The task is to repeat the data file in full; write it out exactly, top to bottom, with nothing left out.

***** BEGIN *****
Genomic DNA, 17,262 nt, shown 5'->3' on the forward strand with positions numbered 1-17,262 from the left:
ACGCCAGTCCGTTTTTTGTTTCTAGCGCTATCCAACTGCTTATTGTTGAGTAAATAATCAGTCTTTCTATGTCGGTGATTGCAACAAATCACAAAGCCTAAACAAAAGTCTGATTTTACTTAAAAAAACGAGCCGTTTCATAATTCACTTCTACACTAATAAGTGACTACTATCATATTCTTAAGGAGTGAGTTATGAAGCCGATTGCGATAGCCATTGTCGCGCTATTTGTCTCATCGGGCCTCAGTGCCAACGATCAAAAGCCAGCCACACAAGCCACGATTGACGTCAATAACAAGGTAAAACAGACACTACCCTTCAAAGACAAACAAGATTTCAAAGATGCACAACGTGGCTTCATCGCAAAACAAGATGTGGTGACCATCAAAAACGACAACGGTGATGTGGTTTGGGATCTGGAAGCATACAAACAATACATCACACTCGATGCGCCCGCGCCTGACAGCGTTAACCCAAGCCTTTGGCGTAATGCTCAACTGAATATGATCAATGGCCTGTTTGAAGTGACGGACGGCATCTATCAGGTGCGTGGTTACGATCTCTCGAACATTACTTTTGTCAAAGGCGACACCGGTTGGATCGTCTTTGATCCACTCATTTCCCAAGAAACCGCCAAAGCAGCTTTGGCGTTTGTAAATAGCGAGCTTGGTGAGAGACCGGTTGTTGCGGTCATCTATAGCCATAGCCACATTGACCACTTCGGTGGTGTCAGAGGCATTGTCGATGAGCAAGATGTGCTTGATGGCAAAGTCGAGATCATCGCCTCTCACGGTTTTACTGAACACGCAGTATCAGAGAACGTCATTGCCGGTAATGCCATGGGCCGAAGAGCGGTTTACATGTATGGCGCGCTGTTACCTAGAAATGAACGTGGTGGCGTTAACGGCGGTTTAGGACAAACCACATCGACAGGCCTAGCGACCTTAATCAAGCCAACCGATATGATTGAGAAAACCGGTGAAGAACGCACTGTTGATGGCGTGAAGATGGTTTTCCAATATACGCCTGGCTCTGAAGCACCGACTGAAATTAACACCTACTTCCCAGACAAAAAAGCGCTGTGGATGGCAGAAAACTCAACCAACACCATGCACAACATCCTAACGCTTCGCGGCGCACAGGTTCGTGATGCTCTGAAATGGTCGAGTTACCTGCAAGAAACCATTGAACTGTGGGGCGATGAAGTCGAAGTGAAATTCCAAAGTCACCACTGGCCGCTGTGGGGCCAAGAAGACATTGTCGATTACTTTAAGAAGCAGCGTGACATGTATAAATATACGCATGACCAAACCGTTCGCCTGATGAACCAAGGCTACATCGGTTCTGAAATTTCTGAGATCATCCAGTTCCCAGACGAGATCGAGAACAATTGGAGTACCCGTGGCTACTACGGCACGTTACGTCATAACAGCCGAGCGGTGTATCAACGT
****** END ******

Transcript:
Genomic DNA, 17,262 nt, shown 5'->3' on the forward strand with positions numbered 1-17,262 from the left:
ACGCCAGTCCGTTTTTTGTTTCTAGCGCTATCCAACTGCTTATTGTTGAGTAAATAATCAGTCTTTCTATGTCGGTGATTGCAACAAATCACAAAGCCTAAACAAAAGTCTGATTTTACTTAAAAAAACGAGCCGTTTCATAATTCACTTCTACACTAATAAGTGACTACTATCATATTCTTAAGGAGTGAGTTATGAAGCCGATTGCGATAGCCATTGTCGCGCTATTTGTCTCATCGGGCCTCAGTGCCAACGATCAAAAGCCAGCCACACAAGCCACGATTGACGTCAATAACAAGGTAAAACAGACACTACCCTTCAAAGACAAACAAGATTTCAAAGATGCACAACGTGGCTTCATCGCAAAACAAGATGTGGTGACCATCAAAAACGACAACGGTGATGTGGTTTGGGATCTGGAAGCATACAAACAATACATCACACTCGATGCGCCCGCGCCTGACAGCGTTAACCCAAGCCTTTGGCGTAATGCTCAACTGAATATGATCAATGGCCTGTTTGAAGTGACGGACGGCATCTATCAGGTGCGTGGTTACGATCTCTCGAACATTACTTTTGTCAAAGGCGACACCGGTTGGATCGTCTTTGATCCACTCATTTCCCAAGAAACCGCCAAAGCAGCTTTGGCGTTTGTAAATAGCGAGCTTGGTGAGAGACCGGTTGTTGCGGTCATCTATAGCCATAGCCACATTGACCACTTCGGTGGTGTCAGAGGCATTGTCGATGAGCAAGATGTGCTTGATGGCAAAGTCGAGATCATCGCCTCTCACGGTTTTACTGAACACGCAGTATCAGAGAACGTCATTGCCGGTAATGCCATGGGCCGAAGAGCGGTTTACATGTATGGCGCGCTGTTACCTAGAAATGAACGTGGTGGCGTTAACGGCGGTTTAGGACAAACCACATCGACAGGCCTAGCGACCTTAATCAAGCCAACCGATATGATTGAGAAAACCGGTGAAGAACGCACTGTTGATGGCGTGAAGATGGTTTTCCAATATACGCCTGGCTCTGAAGCACCGACTGAAATTAACACCTACTTCCCAGACAAAAAAGCGCTGTGGATGGCAGAAAACTCAACCAACACCATGCACAACATCCTAACGCTTCGCGGCGCACAGGTTCGTGATGCTCTGAAATGGTCGAGTTACCTGCAAGAAACCATTGAACTGTGGGGCGATGAAGTCGAAGTGAAATTCCAAAGTCACCACTGGCCGCTGTGGGGCCAAGAAGACATTGTCGATTACTTTAAGAAGCAGCGTGACATGTATAAATATACGCATGACCAAACCGTTCGCCTGATGAACCAAGGCTACATCGGTTCTGAAATTTCTGAGATCATCCAGTTCCCAGACGAGATCGAGAACAATTGGAGTACCCGTGGCTACTACGGCACGTTACGTCATAACAGCCGAGCGGTGTATCAACGT